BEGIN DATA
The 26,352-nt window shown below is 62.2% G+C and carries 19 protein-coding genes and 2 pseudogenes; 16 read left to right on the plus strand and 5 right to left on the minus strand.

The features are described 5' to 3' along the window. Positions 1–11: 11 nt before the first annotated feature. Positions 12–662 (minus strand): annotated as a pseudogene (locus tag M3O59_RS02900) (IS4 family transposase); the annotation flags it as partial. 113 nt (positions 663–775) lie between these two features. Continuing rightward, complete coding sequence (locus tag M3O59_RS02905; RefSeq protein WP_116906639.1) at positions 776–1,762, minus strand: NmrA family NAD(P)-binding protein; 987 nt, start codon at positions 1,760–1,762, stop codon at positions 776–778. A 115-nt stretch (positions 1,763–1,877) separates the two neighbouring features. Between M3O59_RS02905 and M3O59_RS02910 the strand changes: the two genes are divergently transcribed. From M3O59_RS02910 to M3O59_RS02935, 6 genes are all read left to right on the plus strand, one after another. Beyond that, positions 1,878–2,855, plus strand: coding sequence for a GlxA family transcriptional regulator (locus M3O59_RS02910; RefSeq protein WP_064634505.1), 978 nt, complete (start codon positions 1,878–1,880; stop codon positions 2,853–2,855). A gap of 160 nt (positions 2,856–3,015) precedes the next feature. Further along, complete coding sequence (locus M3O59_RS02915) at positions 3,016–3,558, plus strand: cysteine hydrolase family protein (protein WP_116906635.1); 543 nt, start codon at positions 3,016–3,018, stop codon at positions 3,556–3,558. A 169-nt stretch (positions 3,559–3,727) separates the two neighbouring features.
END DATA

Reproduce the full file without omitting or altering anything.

The 26,352-nt window shown below is 62.2% G+C and carries 19 protein-coding genes and 2 pseudogenes; 16 read left to right on the plus strand and 5 right to left on the minus strand.

The features are described 5' to 3' along the window. Positions 1–11: 11 nt before the first annotated feature. Positions 12–662 (minus strand): annotated as a pseudogene (locus tag M3O59_RS02900) (IS4 family transposase); the annotation flags it as partial. 113 nt (positions 663–775) lie between these two features. Continuing rightward, complete coding sequence (locus tag M3O59_RS02905; RefSeq protein WP_116906639.1) at positions 776–1,762, minus strand: NmrA family NAD(P)-binding protein; 987 nt, start codon at positions 1,760–1,762, stop codon at positions 776–778. A 115-nt stretch (positions 1,763–1,877) separates the two neighbouring features. Between M3O59_RS02905 and M3O59_RS02910 the strand changes: the two genes are divergently transcribed. From M3O59_RS02910 to M3O59_RS02935, 6 genes are all read left to right on the plus strand, one after another. Beyond that, positions 1,878–2,855, plus strand: coding sequence for a GlxA family transcriptional regulator (locus M3O59_RS02910; RefSeq protein WP_064634505.1), 978 nt, complete (start codon positions 1,878–1,880; stop codon positions 2,853–2,855). A gap of 160 nt (positions 2,856–3,015) precedes the next feature. Further along, complete coding sequence (locus M3O59_RS02915) at positions 3,016–3,558, plus strand: cysteine hydrolase family protein (protein WP_116906635.1); 543 nt, start codon at positions 3,016–3,018, stop codon at positions 3,556–3,558. A 169-nt stretch (positions 3,559–3,727) separates the two neighbouring features.